Wet Heads can now take their own version of two North American Technician Excellence certification exams on hydronic heating. Beforehand, techs could be certified only on the air side.
The Gas Appliance Manufacturers Association's Hydronics Institute teamed up with NATE and developed the tests over the past 18 months. At the moment, the two NATE specialty tests cover either gas service or oil service. NATE and HI are still beta-testing the gas installation and oil installation exams, and expect those to be available within the next three months.
NATE is a certification program for techs in the HVACR industry supported by a number of trade associations, such as the Plumbing-Heating-Cooling Contractors - National Association.
To become certified, a tech must pass both a 50-question core exam followed by one of the 100-question specialty exams, such as the new hydronics service exams. A passing score is 70 percent; in other words, 35 of 50 questions on the core test and 70 of 100 on the specialty test. Certification lasts for five years, after which a technician must be recertified. Certified techs can add other certifications by passing additional specialty exams. Re-taking the core exam is not necessary.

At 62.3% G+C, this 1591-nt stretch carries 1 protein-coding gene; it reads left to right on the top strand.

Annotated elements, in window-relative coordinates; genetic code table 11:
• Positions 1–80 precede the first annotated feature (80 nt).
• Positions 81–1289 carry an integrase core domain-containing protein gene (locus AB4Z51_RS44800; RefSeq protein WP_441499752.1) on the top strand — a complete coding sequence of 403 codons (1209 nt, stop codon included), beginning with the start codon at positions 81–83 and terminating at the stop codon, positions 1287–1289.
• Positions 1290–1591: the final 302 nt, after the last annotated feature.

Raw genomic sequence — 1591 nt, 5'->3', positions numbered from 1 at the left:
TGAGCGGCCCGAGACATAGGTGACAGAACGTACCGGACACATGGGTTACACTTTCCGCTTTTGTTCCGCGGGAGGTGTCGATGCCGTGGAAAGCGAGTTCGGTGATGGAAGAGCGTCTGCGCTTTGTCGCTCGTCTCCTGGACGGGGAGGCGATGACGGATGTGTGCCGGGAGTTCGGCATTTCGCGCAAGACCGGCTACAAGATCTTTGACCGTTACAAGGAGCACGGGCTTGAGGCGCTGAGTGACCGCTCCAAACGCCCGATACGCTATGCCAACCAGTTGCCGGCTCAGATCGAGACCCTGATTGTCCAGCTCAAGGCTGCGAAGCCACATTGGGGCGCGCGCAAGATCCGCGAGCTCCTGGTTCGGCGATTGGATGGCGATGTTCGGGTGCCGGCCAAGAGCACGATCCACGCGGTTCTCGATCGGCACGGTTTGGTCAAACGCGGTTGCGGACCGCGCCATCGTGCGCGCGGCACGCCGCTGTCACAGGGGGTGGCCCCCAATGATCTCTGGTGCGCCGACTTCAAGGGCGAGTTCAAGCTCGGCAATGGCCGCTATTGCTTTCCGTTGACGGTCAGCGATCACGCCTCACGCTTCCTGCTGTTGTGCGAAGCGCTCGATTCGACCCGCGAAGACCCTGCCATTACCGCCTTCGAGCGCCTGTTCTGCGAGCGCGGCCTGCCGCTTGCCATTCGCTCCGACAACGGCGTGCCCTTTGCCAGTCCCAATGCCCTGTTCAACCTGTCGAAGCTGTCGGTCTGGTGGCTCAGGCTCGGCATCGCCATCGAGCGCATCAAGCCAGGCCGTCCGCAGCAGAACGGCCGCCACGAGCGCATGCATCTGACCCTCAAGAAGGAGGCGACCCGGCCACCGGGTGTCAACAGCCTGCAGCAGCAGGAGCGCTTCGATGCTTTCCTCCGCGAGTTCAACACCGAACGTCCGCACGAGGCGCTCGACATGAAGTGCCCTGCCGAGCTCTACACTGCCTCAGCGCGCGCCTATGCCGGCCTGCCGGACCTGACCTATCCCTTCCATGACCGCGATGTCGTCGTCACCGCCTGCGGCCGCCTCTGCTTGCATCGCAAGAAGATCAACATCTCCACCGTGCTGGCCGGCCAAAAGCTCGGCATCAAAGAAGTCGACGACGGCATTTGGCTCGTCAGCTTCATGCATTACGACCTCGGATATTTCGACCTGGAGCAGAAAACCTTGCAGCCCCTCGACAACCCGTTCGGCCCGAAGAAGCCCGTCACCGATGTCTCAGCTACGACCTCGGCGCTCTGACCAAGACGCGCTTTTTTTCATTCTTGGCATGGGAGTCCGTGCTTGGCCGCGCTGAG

NATE assures consumers that a knowledgeable tech will service their home heating or cooling system. Only contractors employing NATE-certified techs, for example, can be listed on NATE's “Consumer-Contractor Connection” Web page, and can request a free contractor marketing kit with logos, ad slicks, etc. Techs who pass NATE exams can have a NATE patch for their uniform and place NATE decals on their trucks.
The oil/gas hydronic heating service tests cover both service and installation knowledge. To help prepare for the exam, NATE's Web site includes what it refers to as the “knowledge areas of technician expertise” or KATEs, outlines for study that represent the skills a tech should possess to perform a specific job. Visit the NATE link below and click on “Information, Forms & Data,” listed in the white bar near the top of the home page. Once you access the IFD page, click on KATES listed on the left-hand side of the page.
According to the NATE Web site, techs with at least two years' experience that have completed some instruction from an educational institution, trade association, or other training source do best on the exams. Trade groups, such as the PHCC-NA, have worked with NATE to develop preparation courses. The NATE Web site suggests that the pass rate is higher for techs who take a prep class vs. those who have not.